Wednesday, March 11, 2009

Treasures in Clay Pigeons

The first half of my UK trip was pure joy. For the first time in my life I shot clay pigeons. It was more fun than a card carrying gun control advocate should ever admit to. For the first time in many years my whole family (minus one cousin) was in the one place at the same time. For the first time in donkey’s years family members were dancing on tables to 80s music, drinking flaming sambuca shots and laughing for no apparent reason.

The shooting instructor kept saying, “Don’t think about it. Just shoot.” He couldn’t have captured the weekend more perfectly. Stop over thinking and live now. As Alan Watts once said, “We usually don’t look. We overlook.” The instructor said, “See it and shoot. Don’t follow it. Shoot now.”

We were in England for the marriage of my brother to an English woman. Cupid’s arrow hit the mark with this match. My brother’s best man was a Kiwi. Every continent was represented as family and friends joined to celebrate love. Just in our family, there were people present from New York, Michigan, England, Hong Kong and Sydney. The setting was perfect. The mood was blissful. The spirit of Rapunzel was abundant, with hair being let down all over the place.

The healing power of fun and joy are tremendous. I was reading a great journal study on the correlation between children who attend “play free” preschools and later criminal activity. I had the page marked to include some statistics in this post, but then Meg dropped the whole journal in the bath. At first I was annoyed, but then I realized that was perfect too. The numbers aren’t essential (although it was something staggering like one third of children who attend “play free” preschools end up involved in crime compared to one tenth of kids who attend “play full” preschools). The point is that fun is essential. I’m sure there are other studies that show the correlation between play and productivity. If there aren’t, someone should prove that point for me. In the meantime, I will stick to my guns, so to speak.

The instructor was right. Every time I SAW the clay and shot, I hit it (with surprised euphoria). Every time I second guessed myself and waited, I missed. There were treasures beneath the shattered clay pigeons.

Paul describes life in 2 Corinthians 4 as being like “treasures in clay jars”. I’m not sure what he meant by that. Maybe it was a warning not to attach to particular identities or roles or experiences because they are like clay; here one minute and blown to smithereens the next. Beneath the clay exterior is the treasure, the unchanging essence. Maybe it’s a reminder to be humble and flexible. Fun is one way to practice humility and flexibility.

Now I head off on a two week tour of progressive and spiritual groups in England. It promises to be stimulating. We will discuss such weighty matters as the economic crisis, the declining interest in organized religion, and the nature of a post modern God. May a sense of fun constantly remind me that while my truths are partial, and my mind easily distracted, my instincts are often right.

In the midst of crisis, humility and flexibility are treasures. Fun reminds me that life is not as serious as I imagine, my theories are not as accurate as I suspect, and my personas are nowhere near as permanent as my ego would have me believe.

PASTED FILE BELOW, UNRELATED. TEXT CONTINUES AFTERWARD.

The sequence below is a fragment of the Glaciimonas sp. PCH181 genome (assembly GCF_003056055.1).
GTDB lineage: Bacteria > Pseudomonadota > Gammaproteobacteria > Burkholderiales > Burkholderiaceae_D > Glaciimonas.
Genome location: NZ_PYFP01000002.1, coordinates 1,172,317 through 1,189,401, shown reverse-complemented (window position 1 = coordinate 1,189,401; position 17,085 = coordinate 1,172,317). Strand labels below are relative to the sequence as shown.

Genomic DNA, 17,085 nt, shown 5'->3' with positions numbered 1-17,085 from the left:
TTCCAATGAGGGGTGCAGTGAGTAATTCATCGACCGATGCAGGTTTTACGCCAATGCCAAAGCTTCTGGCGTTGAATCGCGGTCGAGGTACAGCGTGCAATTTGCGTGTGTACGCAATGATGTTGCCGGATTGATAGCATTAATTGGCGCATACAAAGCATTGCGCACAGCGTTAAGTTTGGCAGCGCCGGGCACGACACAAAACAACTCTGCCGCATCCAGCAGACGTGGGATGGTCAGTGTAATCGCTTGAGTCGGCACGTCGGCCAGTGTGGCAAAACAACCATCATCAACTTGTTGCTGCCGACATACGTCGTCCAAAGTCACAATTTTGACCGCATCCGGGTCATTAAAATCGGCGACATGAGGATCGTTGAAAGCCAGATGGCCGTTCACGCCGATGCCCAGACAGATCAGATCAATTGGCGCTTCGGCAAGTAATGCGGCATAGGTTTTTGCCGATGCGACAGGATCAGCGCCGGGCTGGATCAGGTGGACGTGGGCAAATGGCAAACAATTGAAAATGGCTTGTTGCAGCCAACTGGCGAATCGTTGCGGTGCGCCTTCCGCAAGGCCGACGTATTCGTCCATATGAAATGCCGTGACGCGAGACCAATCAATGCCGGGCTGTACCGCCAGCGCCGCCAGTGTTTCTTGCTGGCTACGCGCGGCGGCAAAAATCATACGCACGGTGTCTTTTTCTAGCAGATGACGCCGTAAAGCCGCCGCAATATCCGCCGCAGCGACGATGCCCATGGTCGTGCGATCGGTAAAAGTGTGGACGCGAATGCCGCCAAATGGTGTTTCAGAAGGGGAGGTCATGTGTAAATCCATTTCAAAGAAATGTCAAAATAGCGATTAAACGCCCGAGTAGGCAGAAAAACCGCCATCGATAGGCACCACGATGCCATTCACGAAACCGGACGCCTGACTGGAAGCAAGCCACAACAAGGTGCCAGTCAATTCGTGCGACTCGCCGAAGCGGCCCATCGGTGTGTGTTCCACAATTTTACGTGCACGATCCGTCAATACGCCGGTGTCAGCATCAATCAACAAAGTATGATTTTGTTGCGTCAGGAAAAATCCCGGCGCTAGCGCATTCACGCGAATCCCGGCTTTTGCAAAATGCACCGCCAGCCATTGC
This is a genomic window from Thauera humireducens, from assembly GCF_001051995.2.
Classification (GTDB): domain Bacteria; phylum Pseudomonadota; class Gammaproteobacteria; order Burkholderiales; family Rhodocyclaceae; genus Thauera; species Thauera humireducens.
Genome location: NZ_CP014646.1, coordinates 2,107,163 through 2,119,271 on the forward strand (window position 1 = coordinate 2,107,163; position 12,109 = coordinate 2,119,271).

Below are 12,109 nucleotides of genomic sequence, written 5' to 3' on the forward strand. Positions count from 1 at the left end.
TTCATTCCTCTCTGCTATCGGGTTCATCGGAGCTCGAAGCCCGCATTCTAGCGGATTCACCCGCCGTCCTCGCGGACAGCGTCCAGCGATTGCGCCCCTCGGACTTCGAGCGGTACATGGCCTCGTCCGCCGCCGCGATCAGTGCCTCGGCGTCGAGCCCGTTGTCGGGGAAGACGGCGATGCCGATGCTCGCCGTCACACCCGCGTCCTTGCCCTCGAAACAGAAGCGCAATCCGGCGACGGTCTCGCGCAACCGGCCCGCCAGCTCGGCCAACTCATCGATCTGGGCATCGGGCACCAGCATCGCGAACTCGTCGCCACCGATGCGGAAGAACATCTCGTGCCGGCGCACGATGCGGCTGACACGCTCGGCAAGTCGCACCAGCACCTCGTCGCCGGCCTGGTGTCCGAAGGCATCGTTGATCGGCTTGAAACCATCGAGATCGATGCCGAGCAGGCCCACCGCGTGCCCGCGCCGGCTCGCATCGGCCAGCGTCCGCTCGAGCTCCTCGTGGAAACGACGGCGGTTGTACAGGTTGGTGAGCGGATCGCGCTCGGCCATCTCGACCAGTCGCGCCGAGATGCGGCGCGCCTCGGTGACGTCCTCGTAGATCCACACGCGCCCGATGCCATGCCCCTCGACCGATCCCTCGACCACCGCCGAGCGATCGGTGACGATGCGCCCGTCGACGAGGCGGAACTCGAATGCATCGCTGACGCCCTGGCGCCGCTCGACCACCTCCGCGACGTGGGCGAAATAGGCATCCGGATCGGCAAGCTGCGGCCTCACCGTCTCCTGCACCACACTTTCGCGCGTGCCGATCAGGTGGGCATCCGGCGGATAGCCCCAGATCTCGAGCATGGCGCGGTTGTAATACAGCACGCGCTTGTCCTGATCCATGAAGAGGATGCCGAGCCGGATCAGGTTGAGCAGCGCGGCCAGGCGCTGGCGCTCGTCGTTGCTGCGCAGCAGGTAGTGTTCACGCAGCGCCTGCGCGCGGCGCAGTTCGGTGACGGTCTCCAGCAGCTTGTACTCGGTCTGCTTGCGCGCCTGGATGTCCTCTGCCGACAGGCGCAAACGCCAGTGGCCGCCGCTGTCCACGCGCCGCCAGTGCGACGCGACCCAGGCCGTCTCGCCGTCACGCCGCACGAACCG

Clay pigeons around the world need fear not. When it comes to shooting, I’m as erratic as Dick Cheney. I’m still learning. I over think more than I realize. I over look more than I see. But then again, I did hit more than I expected. I want to experience in every day life the feeling I had when I hit the clay several times in a row; the sense of instinctive flow. I want the treasures beneath the clay pigeons; the humility and intuitive flexibility.

In the words of Leonard Cohen, “Forget your perfect offering. There is a crack in everything. That's how the light gets in."

5 comments:

Allison said...

Thanks for sharing your experiences with us. The picture was great, though the blog may have been enhanced by a photo of you dancing on a table to 80s music... we would have really liked that!

In all seriousness thank you for the reminder to live in the moment and to cherish the fun! We will no doubt have lots of stories of fun to share with you from tonight's Purim Festival at C3!

Safe travels!

Keith said...

What a breath of fresh air you are, Ian! I'm 63 years old, attended Presbyterian Sunday School as a kid, made numerous unsuccessful attempts as an adult to come to grips with religious doctrine and what it means to worship God. Recently, I watched a current affairs story on New Zealand television about a Presbyterian minister being sacked, supposedly for being non-fundamentalist. Professor Lloyd Geering was interviewed on the programme and I was prompted me to research his writings. Subsequently I found you and your establishment on the internet and suddenly the light's been turned on! God doesn't need to be some incredible and unbelievable old man in the sky! I don't need to believe the unbelievable myth and legend contained in the bible! But I still have a problem: how can I be a part of a group along the lines of yours in my own local community?

Ian Lawton said...

Hi Keith- thanks for writing. Im thrilled to hear about your freedom and joy. Where do you live? I might know of groups you could join

Allison, ive heard some great things about the Purim celebration. thanks for helping to make it happen- no photos of table dancing at wedding. Cameras were banned at that point

Keith said...

I'm in Dunedin, NZ, Ian.

Ian said...

Sorry Keith for delay- i wish i knew of something in Dunedin. It was one part of NZ i never got to. I will check in with some contacts in Auckland